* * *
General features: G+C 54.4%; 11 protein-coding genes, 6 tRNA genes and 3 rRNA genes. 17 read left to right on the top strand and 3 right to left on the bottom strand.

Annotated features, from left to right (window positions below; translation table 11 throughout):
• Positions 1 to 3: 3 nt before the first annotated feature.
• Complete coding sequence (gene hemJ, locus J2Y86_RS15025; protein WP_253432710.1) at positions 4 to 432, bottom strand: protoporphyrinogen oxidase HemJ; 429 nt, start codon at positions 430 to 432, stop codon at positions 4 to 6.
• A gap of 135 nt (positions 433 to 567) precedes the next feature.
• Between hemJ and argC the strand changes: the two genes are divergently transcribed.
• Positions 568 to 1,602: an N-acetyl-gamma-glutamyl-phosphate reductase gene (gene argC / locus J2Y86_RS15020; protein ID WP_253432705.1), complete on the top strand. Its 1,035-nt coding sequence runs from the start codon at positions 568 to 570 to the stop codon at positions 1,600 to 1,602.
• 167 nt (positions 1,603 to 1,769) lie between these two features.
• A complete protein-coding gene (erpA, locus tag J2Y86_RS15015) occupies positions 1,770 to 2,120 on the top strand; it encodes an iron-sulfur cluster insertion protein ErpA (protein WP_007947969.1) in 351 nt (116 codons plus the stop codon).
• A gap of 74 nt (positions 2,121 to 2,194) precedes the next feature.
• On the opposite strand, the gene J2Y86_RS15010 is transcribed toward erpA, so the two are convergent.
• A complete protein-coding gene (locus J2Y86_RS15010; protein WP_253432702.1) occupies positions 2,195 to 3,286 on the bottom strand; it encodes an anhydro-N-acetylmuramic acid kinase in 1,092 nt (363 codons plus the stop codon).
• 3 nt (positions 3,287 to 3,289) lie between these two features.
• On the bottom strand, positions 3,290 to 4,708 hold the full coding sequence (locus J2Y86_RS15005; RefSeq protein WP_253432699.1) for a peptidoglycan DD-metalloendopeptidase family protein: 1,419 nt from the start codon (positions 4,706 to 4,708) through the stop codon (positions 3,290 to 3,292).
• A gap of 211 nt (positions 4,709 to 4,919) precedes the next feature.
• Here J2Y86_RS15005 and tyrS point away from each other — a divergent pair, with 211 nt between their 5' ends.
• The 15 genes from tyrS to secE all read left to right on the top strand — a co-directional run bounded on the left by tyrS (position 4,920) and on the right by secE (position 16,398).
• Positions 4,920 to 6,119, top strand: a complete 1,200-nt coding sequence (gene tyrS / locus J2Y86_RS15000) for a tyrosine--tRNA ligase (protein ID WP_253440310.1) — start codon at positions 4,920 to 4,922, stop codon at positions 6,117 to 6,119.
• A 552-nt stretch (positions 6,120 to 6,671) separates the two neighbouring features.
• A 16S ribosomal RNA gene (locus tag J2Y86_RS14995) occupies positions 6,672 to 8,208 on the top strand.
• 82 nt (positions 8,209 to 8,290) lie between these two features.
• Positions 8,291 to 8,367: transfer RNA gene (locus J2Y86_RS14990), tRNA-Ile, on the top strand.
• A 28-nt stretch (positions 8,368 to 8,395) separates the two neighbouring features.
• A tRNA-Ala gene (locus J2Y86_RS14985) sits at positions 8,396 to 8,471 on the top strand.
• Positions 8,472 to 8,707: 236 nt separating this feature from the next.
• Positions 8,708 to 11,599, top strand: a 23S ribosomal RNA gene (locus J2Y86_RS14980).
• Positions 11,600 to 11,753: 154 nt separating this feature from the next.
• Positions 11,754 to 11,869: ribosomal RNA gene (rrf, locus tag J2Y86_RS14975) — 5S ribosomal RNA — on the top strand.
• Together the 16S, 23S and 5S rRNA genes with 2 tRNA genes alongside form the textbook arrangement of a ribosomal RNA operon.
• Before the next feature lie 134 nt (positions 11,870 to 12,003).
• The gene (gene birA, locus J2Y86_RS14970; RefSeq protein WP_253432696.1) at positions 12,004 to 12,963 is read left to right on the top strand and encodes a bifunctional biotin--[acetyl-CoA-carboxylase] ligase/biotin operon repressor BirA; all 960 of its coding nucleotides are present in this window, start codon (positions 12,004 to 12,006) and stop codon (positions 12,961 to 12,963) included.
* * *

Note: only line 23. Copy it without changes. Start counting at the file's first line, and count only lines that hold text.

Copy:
• A 28-nt stretch (positions 8,368 to 8,395) separates the two neighbouring features.